Any environmental impacts of the proposed Constitution Pipeline and Wright Interconnect projects could be reduced "to less than significant levels" with the implementation of 43 mitigation measures, according to a final environmental impact statement (FEIS) issued Friday by FERC staff.
The pipeline projects [CP13-499-000, CP13-502-000] are designed to carry natural gas from the Marcellus Shale to markets in the Northeast (see Shale Daily,Feb. 13). The Constitution Pipeline would be a 124.4-mile, 30-inch diameter gas line originating in Susquehanna County, PA, and terminating in Schoharie County, NY, where it would interconnect with the Iroquois and Tennessee Gas Pipeline (TGP) systems (see Shale Daily, June 17, 2013).
Constitution also includes two new metering and regulating (M&R) stations, two tie-ins and 11 mainline valves. A pig launcher and a pig receiver would be installed at the M&R stations. Iroquois Gas Transmission has proposed building and operating compressor facilities adjacent to its existing Wright compressor station.
Both projects would deliver up to 650,000 Dth/d to the Iroquois and TGP systems for eventual delivery to markets in New York and New England.
Federal Energy Regulatory Commission staff "concludes that approval of the projects would have some adverse environmental impacts; however, these impacts would be reduced to less than significant levels with the implementation of Constitution's and Iroquois' proposed mitigation and the additional measures recommended by staff in the final EIS," according to the FEIS. The mitigation efforts were first detailed in a draft environmental impact statement (DEIS) issued by FERC eight months ago.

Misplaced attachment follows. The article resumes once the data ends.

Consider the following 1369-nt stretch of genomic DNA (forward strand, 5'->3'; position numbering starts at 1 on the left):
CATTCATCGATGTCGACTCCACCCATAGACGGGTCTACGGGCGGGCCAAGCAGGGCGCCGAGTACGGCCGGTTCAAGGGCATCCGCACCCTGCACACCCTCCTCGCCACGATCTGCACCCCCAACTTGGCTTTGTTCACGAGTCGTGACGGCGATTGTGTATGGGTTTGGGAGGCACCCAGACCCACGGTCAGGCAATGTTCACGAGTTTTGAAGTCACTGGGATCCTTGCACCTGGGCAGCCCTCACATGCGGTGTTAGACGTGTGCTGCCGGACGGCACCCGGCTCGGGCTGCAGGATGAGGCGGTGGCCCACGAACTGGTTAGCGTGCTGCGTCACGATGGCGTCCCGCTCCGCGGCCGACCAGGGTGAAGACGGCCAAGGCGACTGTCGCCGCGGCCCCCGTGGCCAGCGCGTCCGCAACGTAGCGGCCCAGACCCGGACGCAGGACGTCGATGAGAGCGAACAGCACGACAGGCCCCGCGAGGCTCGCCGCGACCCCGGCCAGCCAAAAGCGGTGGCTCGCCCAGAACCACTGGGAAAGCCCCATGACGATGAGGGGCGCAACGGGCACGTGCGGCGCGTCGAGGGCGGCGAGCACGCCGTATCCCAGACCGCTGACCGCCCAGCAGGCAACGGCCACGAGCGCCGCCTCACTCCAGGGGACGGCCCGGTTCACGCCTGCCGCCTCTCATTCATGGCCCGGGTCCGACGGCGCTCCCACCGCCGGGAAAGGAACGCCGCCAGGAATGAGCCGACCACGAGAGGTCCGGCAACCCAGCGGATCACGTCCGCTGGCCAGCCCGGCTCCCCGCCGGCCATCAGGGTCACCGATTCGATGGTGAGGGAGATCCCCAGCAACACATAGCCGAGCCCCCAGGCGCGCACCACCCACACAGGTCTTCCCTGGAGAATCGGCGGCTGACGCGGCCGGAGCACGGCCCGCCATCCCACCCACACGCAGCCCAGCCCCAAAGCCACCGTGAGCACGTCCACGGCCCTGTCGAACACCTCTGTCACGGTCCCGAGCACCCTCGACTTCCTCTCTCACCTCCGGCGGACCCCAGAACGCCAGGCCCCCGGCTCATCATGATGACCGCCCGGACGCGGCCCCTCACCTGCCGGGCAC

FERC Commissioners will take into consideration staff's recommendations when they make a decision on the projects.
Constitution and Iroquois originally proposed to begin construction in 2Q2014 and 3Q2014, respectively, but with those dates already past, they "would seek approval to begin construction of their projects as soon as possible upon receiving all necessary federal authorizations," according to the FEIS. Constitution has proposed construction to begin in February and continue through the end of 2015, and "we expect an in-service request would follow shortly after the end of construction," FERC staff said.
Constitution and Iroquois simultaneously filed their applications with FERC last year, after the two companies reached an agreement for Iroquois to expand the Wright compressor station, thereby eliminating the need for Constitution to build a compressor station in Schoharie (see Shale Daily, Jan. 22, 2013).
Iroquois and TGP have penned a 15-year capacity lease agreement with Constitution.
Constitution is owned by subsidiaries of Williams Partners LP, Cabot Oil & Gas Corp., Piedmont Natural Gas Co. and WGL Holdings (see Shale Daily, June 3, 2013). Cabot, one of the biggest Marcellus operators, has agreed to ship 500,000 Dth/d on the pipeline, while Southwestern Energy Services Co. has signed on for 150,000 Dth/d (see Shale Daily, April 27, 2012). Piedmont, a distribution company that serves more than one million customers in the Carolinas and Tennessee, is investing $180 million, but it would not be a customer (see Shale Daily, Nov. 14, 2012).
Cabot is "cautiously optimistic" that Constitution will be brought into service in late 2015 or early- to mid-2016, CEO Dan Dinges said during a conference call with analysts Friday morning.
"However, given the uncertainty that still surrounds the final approval process, we are assuming in our budgeting right now for a July 2016 in-service date, but remain somewhat optimistic that there's still an opportunity to have Constitution in service by the end of 2015," Dinges said.
"The Constitution is just one component to several infrastructure projects that will be implemented up in the Northeast. But certainly the Constitution is one of the most impactful near-term inflection points, and we think we're going to be able to get a half a Bcf of our gas to a different price point and that price point, certainly currently and historically, has been a better price point than the general market." Cabot gas would move from the Wright Compressor Station in upstate New York into the Iroquois pipeline going north and south, and would be priced at Tennessee Zone 5 Line 200, which feeds the Boston area, company officials said.
The size and complexity of the projects prompted the U.S. Department of the Interior and the Environmental Protection Agency earlier this year to ask FERC to extend the comment period for the DEIS (see Shale Daily, March 26).